John Cush, MD: Rheumatoid Arthritis Year in Review

John Cush, MD, discusses his upcoming lecture entitled, “Rheumatoid Arthritis: Year in Review,” which will be presented at the Congress of Clinical Rheumatology.

Rheumatology Network sat down with John Cush, MD, to discuss his upcoming lecture entitled, “Rheumatoid Arthritis: Year in Review,” which will be presented at the Congress of Clinical Rheumatology. Cush is the Executive editor of RheumNow.com. He explains the key takeaway points of his presentation, the role of COVID-19 in the changing treatment landscape, and what is in store for rheumatology in 2022.

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Read a preview of the interview below:

Rheumatology Network: What are the key takeaway points of your presentations?

John Cush, MD: Well, in this “Year in Review,” I'm going to cover things that are interesting to me, which I think are interesting to rheumatologists because I think we have this a lot of the same concerns. And some of the data that's come out in the last few years, especially in the last year, that I think are either telling us we're doing great, or that we could do better. So, you know, we love steroids, but we know steroids are the most wonderful drug we have and the most dangerous drug we have. And there's good data that's accumulating now that even low doses of steroids really do have damaging effects. And that, you know, 5 milligrams and less [can mean a] higher risk of serious infection, higher risk of cardiovascular events. And even though we have lots of great biologics and targeted synthetic disease-modifying antirheumatic drugs (DMARDs), new advanced therapies that are entered our arsenal to treat rheumatoid arthritis (RA), we're not doing really good at getting our patients off steroids. So, there's great information about that, great information about the janus kinase (JAK) inhibitors and where they are really jumping out in our arsenal and why that they're challenging methotrexate for king of the hill. But JAK inhibitors are currently being held that held back by a number of safety concerns, which are under review in the FDA. There's even more information about safety issues that rheumatologists are interested in. A great study on drug safety comes from gastroenterology literature, the PIANO study, that looked over 1000 patients with Crohn's disease, and what their drug use was like. Crohn's disease is different than RA in that often patients need to be on their biologic, their DMARD. They studied patients on no therapy, on thiopurines, and on biologics, largely tumor necrosis factor (TNF) inhibitors. And they showed that the use of advanced therapies during pregnancy are not associated with major effects on either the mother or the baby, certainly no increased risk of malformation. So, again, there's an evolution of data that tells us some of the things we're doing are great, some of the things we still need to work out.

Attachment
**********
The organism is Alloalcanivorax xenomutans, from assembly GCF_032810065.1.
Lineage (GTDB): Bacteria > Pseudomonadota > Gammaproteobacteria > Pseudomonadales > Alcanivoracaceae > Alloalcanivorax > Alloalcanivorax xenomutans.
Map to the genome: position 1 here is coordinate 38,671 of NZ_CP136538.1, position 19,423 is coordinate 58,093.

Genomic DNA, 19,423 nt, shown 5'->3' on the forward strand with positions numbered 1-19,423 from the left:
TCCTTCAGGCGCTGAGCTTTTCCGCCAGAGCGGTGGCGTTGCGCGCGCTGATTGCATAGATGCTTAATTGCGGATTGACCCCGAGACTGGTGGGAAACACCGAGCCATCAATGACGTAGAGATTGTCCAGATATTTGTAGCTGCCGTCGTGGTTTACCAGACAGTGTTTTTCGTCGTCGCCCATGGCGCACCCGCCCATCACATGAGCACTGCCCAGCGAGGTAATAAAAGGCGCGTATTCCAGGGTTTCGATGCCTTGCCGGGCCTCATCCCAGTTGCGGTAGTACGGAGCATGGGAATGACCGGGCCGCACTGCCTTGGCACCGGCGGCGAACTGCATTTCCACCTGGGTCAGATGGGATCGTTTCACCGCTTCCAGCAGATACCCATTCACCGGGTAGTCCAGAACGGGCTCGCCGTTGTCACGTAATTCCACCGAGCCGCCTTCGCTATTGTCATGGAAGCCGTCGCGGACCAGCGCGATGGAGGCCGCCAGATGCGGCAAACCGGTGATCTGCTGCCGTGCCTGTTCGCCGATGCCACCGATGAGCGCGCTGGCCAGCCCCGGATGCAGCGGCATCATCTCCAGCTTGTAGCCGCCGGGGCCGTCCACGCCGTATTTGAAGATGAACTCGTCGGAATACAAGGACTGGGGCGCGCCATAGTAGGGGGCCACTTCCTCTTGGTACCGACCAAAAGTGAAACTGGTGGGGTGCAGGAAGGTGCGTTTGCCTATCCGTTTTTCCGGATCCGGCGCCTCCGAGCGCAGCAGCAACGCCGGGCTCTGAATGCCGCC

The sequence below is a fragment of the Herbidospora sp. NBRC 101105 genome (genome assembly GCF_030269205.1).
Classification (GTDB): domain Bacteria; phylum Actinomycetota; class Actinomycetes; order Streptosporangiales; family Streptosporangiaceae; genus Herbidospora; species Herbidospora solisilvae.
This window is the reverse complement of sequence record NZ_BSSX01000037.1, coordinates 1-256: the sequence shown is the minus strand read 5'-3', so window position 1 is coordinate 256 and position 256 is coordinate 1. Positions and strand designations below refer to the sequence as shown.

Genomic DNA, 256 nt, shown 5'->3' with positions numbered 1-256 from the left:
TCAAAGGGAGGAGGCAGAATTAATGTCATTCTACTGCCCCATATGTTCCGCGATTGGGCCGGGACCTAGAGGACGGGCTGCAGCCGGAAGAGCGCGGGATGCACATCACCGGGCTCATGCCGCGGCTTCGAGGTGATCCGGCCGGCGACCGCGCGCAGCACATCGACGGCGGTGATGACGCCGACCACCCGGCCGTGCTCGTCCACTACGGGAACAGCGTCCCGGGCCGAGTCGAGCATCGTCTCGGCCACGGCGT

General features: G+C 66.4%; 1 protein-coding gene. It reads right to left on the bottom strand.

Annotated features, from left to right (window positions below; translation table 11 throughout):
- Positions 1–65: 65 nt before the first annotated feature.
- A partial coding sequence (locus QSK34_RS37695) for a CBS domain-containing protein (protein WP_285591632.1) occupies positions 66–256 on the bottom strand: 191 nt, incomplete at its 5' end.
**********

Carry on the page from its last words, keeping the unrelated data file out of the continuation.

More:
RN: What do you believe is in store for rheumatology and rheumatoid arthritis in 2022?